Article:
‘Outer Banks’ exits reality in third season

The third season of Netflix’s “Outer Banks” was released last Thursday, and it was recently renewed for a fourth season. Seasons one and two followed John B (Chase Stokes) and his friends acting recklessly. By watching any episode of the “Outer Banks,” you can definitely expect a wild ride, full of twists and turns.

Throughout the show, John B and his friends consistently refer to themselves as “Pogues,” or the working class of the Outer Banks, whereas “Kooks” refers to the upper class. Through all three seasons, there is an obvious feud between the two groups, though this is not what the show is all about. It is an intense treasure-hunting adventure series where a group of teenagers solves mysteries in an attempt to find lost gold.

John B ropes all his friends into the treasure hunt in season one in remembrance of his father, who was believed to be dead, because solving this mystery was his father’s life’s work. Though as the story unravels, we learn that more characters than just John B have familial ties to the gold.

Season three of “Outer Banks” starts with the main group of teens stranded on an island after the events of the season two finale. Though they are saved not even 20 minutes into episode one, the group of teens is already in immense danger as their rescue plane crashes. This is how we are introduced to this season’s big bad villain, Carlos Singh (Andy McQueen), who is also after the gold John B and his friends are desperately hunting for.

The rest of the season follows the Pogues trying to assimilate back into their old lives while trying to solve the mystery of El Dorado, which should lead them to the gold they’ve been looking for.

Overall, I think this season was a little messy. There were some subplots that were there to create drama and suspense, but only ended up flattening out the characters. A lot of the main characters don’t have very memorable traits, and they all have similar reactions and characteristics, except for a few details here and there.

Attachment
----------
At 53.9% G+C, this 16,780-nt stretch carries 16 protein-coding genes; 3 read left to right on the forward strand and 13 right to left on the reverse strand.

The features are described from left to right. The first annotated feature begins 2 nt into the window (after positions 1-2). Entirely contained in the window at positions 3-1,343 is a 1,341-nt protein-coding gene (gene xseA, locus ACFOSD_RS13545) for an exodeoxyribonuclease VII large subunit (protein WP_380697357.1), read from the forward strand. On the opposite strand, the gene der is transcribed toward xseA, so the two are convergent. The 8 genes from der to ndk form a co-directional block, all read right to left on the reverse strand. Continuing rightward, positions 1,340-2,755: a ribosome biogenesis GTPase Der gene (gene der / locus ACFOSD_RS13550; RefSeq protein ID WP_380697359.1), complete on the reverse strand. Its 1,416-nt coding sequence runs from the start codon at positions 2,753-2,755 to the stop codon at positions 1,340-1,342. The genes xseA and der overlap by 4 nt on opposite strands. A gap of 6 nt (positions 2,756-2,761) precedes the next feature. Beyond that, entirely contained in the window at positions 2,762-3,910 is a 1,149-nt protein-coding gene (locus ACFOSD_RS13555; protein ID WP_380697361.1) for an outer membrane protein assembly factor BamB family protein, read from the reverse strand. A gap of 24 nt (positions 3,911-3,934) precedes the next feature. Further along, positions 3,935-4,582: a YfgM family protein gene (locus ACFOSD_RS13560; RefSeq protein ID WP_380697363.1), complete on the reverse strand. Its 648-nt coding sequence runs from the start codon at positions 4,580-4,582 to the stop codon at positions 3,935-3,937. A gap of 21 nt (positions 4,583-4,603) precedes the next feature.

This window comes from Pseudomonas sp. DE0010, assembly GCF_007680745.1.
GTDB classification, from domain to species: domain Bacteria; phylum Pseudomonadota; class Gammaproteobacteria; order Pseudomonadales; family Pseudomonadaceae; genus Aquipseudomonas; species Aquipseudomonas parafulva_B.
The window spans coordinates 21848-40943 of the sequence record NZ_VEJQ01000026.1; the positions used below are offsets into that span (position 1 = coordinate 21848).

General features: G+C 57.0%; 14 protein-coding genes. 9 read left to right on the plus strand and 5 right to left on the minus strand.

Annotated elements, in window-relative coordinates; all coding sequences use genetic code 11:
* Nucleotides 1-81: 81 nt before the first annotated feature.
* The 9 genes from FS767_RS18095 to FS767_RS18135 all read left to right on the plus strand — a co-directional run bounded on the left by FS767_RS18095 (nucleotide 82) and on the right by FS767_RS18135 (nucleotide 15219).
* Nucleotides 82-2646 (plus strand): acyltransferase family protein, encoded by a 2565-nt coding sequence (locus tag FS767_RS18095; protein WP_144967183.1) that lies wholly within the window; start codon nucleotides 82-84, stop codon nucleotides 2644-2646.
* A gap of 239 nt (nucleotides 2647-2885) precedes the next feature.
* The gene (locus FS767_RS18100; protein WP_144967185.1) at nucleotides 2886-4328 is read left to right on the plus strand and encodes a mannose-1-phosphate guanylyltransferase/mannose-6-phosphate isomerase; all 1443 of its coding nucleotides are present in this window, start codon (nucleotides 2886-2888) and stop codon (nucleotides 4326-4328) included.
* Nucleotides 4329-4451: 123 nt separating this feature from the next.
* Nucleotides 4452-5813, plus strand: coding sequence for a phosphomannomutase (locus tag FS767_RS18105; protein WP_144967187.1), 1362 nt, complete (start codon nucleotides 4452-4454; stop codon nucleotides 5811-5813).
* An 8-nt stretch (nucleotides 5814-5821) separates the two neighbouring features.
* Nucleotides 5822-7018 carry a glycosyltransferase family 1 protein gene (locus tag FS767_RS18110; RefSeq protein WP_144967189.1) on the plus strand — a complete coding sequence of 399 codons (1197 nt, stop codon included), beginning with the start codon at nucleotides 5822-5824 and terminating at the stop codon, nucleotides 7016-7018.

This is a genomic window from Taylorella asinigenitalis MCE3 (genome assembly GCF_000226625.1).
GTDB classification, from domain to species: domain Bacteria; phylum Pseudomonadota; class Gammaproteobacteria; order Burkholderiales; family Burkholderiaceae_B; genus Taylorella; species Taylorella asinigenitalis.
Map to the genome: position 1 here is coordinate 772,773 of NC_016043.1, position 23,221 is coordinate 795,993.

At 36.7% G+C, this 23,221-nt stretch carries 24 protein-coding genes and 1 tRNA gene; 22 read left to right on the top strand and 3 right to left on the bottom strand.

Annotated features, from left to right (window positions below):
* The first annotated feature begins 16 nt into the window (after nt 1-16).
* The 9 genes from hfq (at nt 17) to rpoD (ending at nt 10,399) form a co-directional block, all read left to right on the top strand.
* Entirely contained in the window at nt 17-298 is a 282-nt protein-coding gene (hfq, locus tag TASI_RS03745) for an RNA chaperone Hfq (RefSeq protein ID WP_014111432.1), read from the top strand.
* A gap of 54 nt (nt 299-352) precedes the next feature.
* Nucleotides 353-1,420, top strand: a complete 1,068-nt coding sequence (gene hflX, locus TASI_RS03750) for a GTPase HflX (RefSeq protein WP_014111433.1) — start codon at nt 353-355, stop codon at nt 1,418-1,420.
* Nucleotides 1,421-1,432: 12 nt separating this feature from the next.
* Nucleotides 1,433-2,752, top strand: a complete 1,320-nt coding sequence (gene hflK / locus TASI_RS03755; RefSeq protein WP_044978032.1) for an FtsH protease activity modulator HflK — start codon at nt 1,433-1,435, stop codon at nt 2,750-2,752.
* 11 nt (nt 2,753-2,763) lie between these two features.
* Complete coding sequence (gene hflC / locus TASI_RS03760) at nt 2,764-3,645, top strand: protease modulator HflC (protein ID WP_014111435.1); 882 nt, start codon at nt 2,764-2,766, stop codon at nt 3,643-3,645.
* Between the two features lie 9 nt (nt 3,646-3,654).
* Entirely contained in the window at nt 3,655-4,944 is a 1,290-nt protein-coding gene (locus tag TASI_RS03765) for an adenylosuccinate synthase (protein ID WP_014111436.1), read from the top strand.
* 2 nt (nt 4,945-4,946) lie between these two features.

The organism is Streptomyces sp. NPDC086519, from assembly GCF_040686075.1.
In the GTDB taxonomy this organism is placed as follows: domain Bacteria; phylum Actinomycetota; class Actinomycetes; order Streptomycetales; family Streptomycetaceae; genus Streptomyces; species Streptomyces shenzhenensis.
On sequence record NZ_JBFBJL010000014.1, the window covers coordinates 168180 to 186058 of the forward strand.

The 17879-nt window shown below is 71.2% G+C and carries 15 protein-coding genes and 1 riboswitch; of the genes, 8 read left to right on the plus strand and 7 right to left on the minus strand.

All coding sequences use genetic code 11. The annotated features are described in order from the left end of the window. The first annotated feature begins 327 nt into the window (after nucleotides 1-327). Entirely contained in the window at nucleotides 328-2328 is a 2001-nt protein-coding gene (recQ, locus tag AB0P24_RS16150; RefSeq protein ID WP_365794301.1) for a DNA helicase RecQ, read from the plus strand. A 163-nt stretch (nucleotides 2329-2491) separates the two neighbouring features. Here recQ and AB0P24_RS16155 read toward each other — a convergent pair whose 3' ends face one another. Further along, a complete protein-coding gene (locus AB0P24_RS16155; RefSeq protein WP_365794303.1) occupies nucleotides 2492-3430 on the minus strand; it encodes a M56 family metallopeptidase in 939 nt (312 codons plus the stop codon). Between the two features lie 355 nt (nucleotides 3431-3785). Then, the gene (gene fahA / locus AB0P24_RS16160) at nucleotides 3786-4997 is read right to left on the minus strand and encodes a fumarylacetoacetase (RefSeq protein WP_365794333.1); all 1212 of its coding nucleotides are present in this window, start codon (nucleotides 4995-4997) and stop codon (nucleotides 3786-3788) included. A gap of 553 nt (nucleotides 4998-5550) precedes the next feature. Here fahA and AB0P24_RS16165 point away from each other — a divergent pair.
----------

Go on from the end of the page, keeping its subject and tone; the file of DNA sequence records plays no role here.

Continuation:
Esten is also known for his role as Deacon Clayborne in “Nashville.” Photo courtesy of Fort Sill Army Base, Flickr

We did get to see some commendable character development this season with Ward Cameron (Charles Esten) and his son, Rafe Cameron (Drew Starkey). By the end of the season, you almost empathize with Ward despite him being an antagonist for the past two seasons.

I do really like the cinematography because it makes you feel like you are a part of the action. The over-the-shoulder and through-the-window shots paired with a slight tremor in the camerawork make you feel like you’re a spy in these scenes or watching a reality show. The soundtrack also suited the show and its characters very well.

The first season of “Outer Banks” came out during COVID when no one was allowed to leave their homes, so the action and adventure of the show were really appealing and made the show so different from other teen dramas.

I did enjoy watching this season, despite the crazy unbelievable plot lines. Watching these characters get themselves in and out of trouble through outlandish means is one of the best parts of the series.

I would definitely recommend this show to anyone who likes a good treasure-hunting story. Although I feel like season three could have definitely been better, I will probably stick around for season four.


3/5 Stars



Featured photo courtesy of @obxnetflix, Twitter